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Wednesday, July 6th, 2011

Multicultural Siblings: Identity and the Land of In-Between


When you join two cultures through marriage, like my husband and I, you know your children will live in the land between, never truly belonging to one or the other. From observing my Dutch parents growing up and my Greek husband as an adult, though their cultures and paths were quite dissimilar, they experienced this suspension between their birth culture and the one of their everyday lives, as a bi-product of immigration. What then for the child we adopted from Africa? Where does she live? How many in-betweens does she represent?



Having three children and experiencing multiple cultures allowed me to observe that their cores are similar, under an exterior of bountiful uniqueness. But how does that apply to siblings who are culturally diverse from each other? Adding to our family through transracial, international adoption only magnified this realization that a familiar sameness resides at the center beneath the diversity.



My eldest son, Dimitri, was 11 when his sister came home. He was actively involved throughout the adoption process, wanting to understand the paperwork and home study, and even giving me some tips along the way. His biggest fear was his little brother would blow it by saying something he shouldn’t. His specific words were, “What are we going to do about Damian? You never know what he is going to say!” which is true even now. He was also astute enough to pick up on things that weren’t said. After a conversation with our social worker, he commented, “She just asked us a bunch of questions to make us feel we were a part of it.” Damian at the time was seven and far less interested in the process, although he enjoyed meeting the social worker. A fun-loving, goofy chatterbox by nature, he finds conversations with random adults quite engaging and looks for—or in its absence, often creates—the absurdity in life worthy of a laugh. He is much more circumspect with his inner self, which is masked by his bubbling persona.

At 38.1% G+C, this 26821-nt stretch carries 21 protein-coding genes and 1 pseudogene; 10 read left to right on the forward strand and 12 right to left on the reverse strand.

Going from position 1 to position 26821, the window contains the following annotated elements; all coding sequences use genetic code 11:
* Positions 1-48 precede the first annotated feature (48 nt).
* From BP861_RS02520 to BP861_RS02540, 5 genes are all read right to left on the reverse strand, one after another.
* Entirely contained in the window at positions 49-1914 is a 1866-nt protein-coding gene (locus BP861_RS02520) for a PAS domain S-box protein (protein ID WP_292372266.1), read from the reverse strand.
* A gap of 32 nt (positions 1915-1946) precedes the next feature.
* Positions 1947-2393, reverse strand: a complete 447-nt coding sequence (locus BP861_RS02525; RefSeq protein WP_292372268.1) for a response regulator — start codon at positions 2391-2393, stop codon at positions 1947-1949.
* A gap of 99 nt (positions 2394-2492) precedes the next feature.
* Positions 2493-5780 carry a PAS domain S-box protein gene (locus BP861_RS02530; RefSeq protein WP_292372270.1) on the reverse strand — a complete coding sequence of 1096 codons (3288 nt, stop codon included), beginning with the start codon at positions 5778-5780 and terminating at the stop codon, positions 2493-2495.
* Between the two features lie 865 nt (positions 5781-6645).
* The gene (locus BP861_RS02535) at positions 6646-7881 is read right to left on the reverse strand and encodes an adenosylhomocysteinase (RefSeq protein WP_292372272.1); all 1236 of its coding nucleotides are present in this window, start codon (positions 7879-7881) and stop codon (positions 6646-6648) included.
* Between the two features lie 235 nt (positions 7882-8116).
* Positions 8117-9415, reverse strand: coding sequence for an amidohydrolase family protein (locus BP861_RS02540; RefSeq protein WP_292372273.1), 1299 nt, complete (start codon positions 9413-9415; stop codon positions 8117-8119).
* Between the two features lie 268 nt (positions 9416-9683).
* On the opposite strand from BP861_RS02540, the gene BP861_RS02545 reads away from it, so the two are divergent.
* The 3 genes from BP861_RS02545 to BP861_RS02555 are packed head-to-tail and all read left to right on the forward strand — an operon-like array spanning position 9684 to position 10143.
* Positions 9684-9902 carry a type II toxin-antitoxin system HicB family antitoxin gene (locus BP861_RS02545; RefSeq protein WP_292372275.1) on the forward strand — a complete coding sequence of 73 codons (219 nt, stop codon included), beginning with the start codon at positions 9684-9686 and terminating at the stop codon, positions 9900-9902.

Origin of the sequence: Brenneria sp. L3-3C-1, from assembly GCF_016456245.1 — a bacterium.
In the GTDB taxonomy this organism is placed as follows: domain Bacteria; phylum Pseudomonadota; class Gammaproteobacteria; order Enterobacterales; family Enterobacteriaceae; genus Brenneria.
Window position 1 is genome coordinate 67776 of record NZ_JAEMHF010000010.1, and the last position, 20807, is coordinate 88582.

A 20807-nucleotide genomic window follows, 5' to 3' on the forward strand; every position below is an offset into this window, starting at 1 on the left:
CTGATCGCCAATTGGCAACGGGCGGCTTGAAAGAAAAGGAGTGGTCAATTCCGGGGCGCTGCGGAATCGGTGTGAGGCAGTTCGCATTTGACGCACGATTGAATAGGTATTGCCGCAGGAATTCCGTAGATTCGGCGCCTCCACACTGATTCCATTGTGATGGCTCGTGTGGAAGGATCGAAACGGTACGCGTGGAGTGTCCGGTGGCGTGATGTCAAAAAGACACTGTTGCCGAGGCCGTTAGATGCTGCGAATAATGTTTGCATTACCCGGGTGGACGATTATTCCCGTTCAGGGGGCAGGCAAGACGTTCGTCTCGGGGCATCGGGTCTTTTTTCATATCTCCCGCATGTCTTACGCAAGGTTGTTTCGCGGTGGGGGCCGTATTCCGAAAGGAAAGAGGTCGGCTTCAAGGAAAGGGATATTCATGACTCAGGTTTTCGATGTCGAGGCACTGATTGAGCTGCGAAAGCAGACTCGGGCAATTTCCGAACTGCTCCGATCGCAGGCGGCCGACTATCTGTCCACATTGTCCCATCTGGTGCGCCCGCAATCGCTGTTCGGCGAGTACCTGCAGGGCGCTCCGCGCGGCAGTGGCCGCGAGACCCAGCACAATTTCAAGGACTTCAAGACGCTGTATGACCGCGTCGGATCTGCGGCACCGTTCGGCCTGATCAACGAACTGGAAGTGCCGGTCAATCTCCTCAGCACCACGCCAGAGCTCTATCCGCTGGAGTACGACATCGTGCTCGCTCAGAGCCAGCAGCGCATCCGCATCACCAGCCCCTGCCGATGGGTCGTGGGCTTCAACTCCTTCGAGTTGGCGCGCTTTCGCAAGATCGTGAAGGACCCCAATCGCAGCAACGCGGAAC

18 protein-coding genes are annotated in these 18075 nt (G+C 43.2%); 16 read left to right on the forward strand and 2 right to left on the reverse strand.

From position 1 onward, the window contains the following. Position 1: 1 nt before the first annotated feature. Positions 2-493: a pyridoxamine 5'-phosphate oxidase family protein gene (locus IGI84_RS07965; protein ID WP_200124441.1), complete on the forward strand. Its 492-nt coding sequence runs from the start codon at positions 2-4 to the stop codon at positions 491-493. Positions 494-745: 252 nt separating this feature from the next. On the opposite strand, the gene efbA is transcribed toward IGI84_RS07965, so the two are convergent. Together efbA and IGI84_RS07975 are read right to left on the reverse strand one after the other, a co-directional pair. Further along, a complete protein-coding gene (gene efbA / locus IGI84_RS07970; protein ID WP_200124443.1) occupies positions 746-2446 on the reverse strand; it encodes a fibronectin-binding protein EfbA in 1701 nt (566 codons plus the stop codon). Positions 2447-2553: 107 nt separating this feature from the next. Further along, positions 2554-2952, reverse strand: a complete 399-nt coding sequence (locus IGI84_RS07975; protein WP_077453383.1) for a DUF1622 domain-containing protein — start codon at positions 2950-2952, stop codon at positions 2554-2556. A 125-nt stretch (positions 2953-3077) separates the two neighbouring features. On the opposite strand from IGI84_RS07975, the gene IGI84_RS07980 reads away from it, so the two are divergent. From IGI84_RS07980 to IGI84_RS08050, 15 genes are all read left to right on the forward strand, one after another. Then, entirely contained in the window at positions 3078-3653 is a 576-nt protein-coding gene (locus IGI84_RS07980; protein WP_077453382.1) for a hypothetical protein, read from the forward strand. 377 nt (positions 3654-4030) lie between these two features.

They were both very excited about a new little sister and wanted a baby. Dimitri was also pleased with the possibility of gaining a sibling with a different skin tone which I learned unexpectedly when we were considering adopting from Russia. When I mentioned it to him, he asked me, “Why would we do that? Then she might look like us. Being a diverse family is much cooler.” Wow, that really hadn’t occurred to me. Damian initially struggled with the concept that a member of the family could look nothing like the rest of us. He is a linear thinker and likes to find the order in everything. Transracial, international adoption defies such attempts. My eldest contemplated much deeper thoughts that many prospective adoptive parents also wrestle with too. “Would he love her? Would she love him?” Those bonding concerns, if they persisted in my Damian’s little pointed head, were never expressed. Although given his private nature, I suspected they lurked beneath the surface.